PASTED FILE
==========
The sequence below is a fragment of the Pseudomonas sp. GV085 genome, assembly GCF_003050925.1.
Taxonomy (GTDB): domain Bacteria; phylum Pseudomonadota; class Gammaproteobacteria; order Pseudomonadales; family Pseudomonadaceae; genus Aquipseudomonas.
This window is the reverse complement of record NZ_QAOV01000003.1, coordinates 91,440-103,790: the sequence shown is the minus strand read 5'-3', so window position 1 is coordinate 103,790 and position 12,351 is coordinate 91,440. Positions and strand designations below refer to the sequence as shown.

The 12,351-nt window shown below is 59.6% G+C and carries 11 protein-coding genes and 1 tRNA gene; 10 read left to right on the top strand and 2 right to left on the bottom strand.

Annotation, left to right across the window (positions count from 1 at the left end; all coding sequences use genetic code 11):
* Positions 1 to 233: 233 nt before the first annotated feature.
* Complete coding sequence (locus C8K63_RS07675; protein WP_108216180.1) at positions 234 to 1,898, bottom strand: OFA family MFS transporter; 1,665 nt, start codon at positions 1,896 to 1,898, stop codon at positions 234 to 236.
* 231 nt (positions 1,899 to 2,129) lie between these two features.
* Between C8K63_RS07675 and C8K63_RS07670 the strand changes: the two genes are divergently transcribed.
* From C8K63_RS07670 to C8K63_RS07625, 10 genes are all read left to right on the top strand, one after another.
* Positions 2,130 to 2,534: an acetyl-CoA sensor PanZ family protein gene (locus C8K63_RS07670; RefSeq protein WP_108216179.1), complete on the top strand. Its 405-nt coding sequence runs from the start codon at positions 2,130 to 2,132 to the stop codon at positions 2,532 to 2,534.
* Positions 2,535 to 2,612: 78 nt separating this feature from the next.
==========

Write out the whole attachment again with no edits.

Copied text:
The sequence below is a fragment of the Pseudomonas sp. GV085 genome, assembly GCF_003050925.1.
Taxonomy (GTDB): domain Bacteria; phylum Pseudomonadota; class Gammaproteobacteria; order Pseudomonadales; family Pseudomonadaceae; genus Aquipseudomonas.
This window is the reverse complement of record NZ_QAOV01000003.1, coordinates 91,440-103,790: the sequence shown is the minus strand read 5'-3', so window position 1 is coordinate 103,790 and position 12,351 is coordinate 91,440. Positions and strand designations below refer to the sequence as shown.

The 12,351-nt window shown below is 59.6% G+C and carries 11 protein-coding genes and 1 tRNA gene; 10 read left to right on the top strand and 2 right to left on the bottom strand.

Annotation, left to right across the window (positions count from 1 at the left end; all coding sequences use genetic code 11):
* Positions 1 to 233: 233 nt before the first annotated feature.
* Complete coding sequence (locus C8K63_RS07675; protein WP_108216180.1) at positions 234 to 1,898, bottom strand: OFA family MFS transporter; 1,665 nt, start codon at positions 1,896 to 1,898, stop codon at positions 234 to 236.
* 231 nt (positions 1,899 to 2,129) lie between these two features.
* Between C8K63_RS07675 and C8K63_RS07670 the strand changes: the two genes are divergently transcribed.
* From C8K63_RS07670 to C8K63_RS07625, 10 genes are all read left to right on the top strand, one after another.
* Positions 2,130 to 2,534: an acetyl-CoA sensor PanZ family protein gene (locus C8K63_RS07670; RefSeq protein WP_108216179.1), complete on the top strand. Its 405-nt coding sequence runs from the start codon at positions 2,130 to 2,132 to the stop codon at positions 2,532 to 2,534.
* Positions 2,535 to 2,612: 78 nt separating this feature from the next.